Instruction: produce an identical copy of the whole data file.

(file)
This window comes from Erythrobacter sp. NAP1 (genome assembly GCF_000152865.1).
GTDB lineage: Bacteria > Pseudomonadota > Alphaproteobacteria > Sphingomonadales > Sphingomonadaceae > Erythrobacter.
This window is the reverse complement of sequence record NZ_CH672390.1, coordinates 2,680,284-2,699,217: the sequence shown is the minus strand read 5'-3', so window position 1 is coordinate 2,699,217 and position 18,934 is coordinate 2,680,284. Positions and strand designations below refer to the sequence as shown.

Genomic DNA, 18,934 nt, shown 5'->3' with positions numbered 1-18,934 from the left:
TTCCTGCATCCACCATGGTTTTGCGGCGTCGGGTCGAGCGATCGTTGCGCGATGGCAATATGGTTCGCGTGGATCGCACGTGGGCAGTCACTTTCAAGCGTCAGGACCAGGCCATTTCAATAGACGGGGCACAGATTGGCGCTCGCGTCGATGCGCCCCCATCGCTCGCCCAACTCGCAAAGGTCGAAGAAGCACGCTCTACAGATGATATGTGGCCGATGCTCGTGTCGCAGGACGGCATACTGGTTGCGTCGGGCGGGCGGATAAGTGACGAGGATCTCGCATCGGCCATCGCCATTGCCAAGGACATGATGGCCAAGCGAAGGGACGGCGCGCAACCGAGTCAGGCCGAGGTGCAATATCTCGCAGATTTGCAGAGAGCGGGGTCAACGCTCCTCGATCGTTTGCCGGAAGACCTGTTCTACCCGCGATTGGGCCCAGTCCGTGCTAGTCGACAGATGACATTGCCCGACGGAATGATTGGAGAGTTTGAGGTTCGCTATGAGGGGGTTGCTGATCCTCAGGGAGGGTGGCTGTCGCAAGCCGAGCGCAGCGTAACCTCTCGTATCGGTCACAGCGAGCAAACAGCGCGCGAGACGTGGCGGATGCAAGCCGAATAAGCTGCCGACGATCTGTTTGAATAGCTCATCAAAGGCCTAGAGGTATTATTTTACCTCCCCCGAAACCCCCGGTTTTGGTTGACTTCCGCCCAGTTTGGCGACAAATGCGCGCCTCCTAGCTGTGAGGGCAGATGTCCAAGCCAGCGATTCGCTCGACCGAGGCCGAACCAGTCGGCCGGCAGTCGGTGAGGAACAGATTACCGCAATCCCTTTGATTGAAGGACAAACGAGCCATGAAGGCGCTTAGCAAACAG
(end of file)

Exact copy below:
This window comes from Erythrobacter sp. NAP1 (genome assembly GCF_000152865.1).
GTDB lineage: Bacteria > Pseudomonadota > Alphaproteobacteria > Sphingomonadales > Sphingomonadaceae > Erythrobacter.
This window is the reverse complement of sequence record NZ_CH672390.1, coordinates 2,680,284-2,699,217: the sequence shown is the minus strand read 5'-3', so window position 1 is coordinate 2,699,217 and position 18,934 is coordinate 2,680,284. Positions and strand designations below refer to the sequence as shown.

Genomic DNA, 18,934 nt, shown 5'->3' with positions numbered 1-18,934 from the left:
TTCCTGCATCCACCATGGTTTTGCGGCGTCGGGTCGAGCGATCGTTGCGCGATGGCAATATGGTTCGCGTGGATCGCACGTGGGCAGTCACTTTCAAGCGTCAGGACCAGGCCATTTCAATAGACGGGGCACAGATTGGCGCTCGCGTCGATGCGCCCCCATCGCTCGCCCAACTCGCAAAGGTCGAAGAAGCACGCTCTACAGATGATATGTGGCCGATGCTCGTGTCGCAGGACGGCATACTGGTTGCGTCGGGCGGGCGGATAAGTGACGAGGATCTCGCATCGGCCATCGCCATTGCCAAGGACATGATGGCCAAGCGAAGGGACGGCGCGCAACCGAGTCAGGCCGAGGTGCAATATCTCGCAGATTTGCAGAGAGCGGGGTCAACGCTCCTCGATCGTTTGCCGGAAGACCTGTTCTACCCGCGATTGGGCCCAGTCCGTGCTAGTCGACAGATGACATTGCCCGACGGAATGATTGGAGAGTTTGAGGTTCGCTATGAGGGGGTTGCTGATCCTCAGGGAGGGTGGCTGTCGCAAGCCGAGCGCAGCGTAACCTCTCGTATCGGTCACAGCGAGCAAACAGCGCGCGAGACGTGGCGGATGCAAGCCGAATAAGCTGCCGACGATCTGTTTGAATAGCTCATCAAAGGCCTAGAGGTATTATTTTACCTCCCCCGAAACCCCCGGTTTTGGTTGACTTCCGCCCAGTTTGGCGACAAATGCGCGCCTCCTAGCTGTGAGGGCAGATGTCCAAGCCAGCGATTCGCTCGACCGAGGCCGAACCAGTCGGCCGGCAGTCGGTGAGGAACAGATTACCGCAATCCCTTTGATTGAAGGACAAACGAGCCATGAAGGCGCTTAGCAAACAG